Today, for my comps, I read some of Jacob Neusner's Introduction to Rabbinic Literature. Neusner, like Martin Jaffee (I think), says that rabbinic literature moved from a focus on temple to emphasizing the sanctity of all Israelites. That was why they focused on table purity. The question would then be, When did this development take place? After the destruction of the temple? But the Gospels present those sorts of concerns existing before 70 C.E. But people can always say that was an anachronism.
I somewhat disagree with Jaffee when he says that rabbinic literature differs from the Torah in that the latter is concerned primarily with sanctuary purity. That's true, but people had to wash and be pure away from the sanctuary. But Jacob Milgrom suggests that's because the impurity could travel to the tabernacle, almost like defilement floats. If the rabbis thought the purity of the Israelites was the important thing, though, that would explain why more observant Jews today--even in America--are concerned about defilement from a corpse. At least I heard something to that effect at Jewish Theological Seminary.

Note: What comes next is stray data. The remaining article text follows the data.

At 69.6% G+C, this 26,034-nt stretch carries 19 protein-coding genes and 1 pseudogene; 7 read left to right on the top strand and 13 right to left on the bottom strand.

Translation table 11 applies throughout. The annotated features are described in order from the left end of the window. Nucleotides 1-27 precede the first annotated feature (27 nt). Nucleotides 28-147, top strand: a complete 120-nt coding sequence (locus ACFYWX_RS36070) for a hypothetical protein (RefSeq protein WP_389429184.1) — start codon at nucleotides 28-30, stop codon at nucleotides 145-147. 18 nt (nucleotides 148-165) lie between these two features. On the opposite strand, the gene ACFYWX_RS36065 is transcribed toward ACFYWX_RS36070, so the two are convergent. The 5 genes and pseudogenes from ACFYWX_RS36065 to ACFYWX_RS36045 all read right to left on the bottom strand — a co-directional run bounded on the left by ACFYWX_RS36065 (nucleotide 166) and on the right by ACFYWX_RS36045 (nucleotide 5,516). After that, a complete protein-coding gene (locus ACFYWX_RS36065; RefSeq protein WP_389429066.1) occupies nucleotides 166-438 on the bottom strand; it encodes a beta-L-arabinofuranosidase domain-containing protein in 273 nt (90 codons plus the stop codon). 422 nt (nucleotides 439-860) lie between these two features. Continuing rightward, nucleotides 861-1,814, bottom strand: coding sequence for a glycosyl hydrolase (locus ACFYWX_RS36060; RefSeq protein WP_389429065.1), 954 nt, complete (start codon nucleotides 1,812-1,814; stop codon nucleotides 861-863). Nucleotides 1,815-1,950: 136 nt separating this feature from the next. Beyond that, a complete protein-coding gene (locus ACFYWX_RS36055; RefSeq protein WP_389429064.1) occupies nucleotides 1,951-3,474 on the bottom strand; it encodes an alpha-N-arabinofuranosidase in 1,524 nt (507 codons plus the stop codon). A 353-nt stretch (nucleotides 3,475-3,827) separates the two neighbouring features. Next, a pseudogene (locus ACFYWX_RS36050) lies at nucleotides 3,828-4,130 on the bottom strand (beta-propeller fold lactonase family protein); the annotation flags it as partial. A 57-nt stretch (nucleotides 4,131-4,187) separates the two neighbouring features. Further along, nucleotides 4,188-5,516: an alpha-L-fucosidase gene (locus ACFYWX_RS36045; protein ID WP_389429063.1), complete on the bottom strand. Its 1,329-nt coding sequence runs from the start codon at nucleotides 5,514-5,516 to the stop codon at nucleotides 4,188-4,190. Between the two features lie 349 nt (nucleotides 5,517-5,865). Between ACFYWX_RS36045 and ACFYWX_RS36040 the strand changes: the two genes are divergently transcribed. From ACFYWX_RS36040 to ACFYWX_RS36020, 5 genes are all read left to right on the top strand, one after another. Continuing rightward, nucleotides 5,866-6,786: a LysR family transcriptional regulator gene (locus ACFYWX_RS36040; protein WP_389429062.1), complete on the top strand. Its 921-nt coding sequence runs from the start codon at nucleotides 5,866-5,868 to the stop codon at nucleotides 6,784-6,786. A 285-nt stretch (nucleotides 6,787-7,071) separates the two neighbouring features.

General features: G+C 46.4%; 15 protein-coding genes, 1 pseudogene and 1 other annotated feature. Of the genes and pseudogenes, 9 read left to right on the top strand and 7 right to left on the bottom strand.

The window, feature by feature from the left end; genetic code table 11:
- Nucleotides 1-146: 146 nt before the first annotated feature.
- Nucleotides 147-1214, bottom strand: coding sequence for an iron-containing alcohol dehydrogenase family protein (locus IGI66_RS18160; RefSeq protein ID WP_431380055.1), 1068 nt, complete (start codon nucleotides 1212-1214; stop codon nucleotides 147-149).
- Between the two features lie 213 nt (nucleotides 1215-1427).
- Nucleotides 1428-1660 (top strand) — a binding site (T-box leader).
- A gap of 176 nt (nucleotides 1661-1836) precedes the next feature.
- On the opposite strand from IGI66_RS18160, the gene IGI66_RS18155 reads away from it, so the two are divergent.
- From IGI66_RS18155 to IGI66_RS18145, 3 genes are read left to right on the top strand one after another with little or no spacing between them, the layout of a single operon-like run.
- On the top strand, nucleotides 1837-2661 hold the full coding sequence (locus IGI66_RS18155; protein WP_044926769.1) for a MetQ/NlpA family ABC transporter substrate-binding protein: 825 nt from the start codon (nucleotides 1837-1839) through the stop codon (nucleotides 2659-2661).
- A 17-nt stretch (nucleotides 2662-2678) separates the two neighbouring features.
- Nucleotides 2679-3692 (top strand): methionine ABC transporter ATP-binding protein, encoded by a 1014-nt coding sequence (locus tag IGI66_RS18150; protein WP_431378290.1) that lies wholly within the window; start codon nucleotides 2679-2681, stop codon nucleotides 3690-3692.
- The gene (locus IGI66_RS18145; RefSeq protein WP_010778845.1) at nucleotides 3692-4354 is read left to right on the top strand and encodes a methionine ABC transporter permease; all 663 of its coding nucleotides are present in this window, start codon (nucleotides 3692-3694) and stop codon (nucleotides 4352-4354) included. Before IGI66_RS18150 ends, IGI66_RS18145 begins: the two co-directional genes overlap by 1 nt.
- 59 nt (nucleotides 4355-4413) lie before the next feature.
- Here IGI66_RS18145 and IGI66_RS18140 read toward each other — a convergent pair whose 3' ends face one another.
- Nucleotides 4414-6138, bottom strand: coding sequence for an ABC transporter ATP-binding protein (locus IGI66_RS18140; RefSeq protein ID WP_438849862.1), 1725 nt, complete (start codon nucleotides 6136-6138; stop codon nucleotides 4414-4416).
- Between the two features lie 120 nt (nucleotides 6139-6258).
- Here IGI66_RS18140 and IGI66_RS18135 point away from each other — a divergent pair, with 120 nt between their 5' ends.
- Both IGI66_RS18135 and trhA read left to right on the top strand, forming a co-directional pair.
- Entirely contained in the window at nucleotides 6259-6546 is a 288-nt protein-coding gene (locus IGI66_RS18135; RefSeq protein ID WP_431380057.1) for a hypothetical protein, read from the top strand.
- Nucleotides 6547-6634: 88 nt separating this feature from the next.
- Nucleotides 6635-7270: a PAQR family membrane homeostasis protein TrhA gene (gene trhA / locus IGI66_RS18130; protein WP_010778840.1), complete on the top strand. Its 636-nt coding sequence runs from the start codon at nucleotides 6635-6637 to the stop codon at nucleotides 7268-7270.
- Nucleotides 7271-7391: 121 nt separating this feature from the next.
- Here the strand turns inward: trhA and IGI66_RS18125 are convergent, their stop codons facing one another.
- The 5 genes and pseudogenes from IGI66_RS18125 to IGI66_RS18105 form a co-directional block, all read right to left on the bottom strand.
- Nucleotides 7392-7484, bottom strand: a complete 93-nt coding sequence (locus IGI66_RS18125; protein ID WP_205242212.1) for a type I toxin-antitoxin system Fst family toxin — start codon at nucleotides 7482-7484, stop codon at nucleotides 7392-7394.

Sorry that I'm not too precise today in my documentation. I have somewhere to go tonight. When I get home, I'll watch Smallville. I have missed who knows how many episodes of the new season!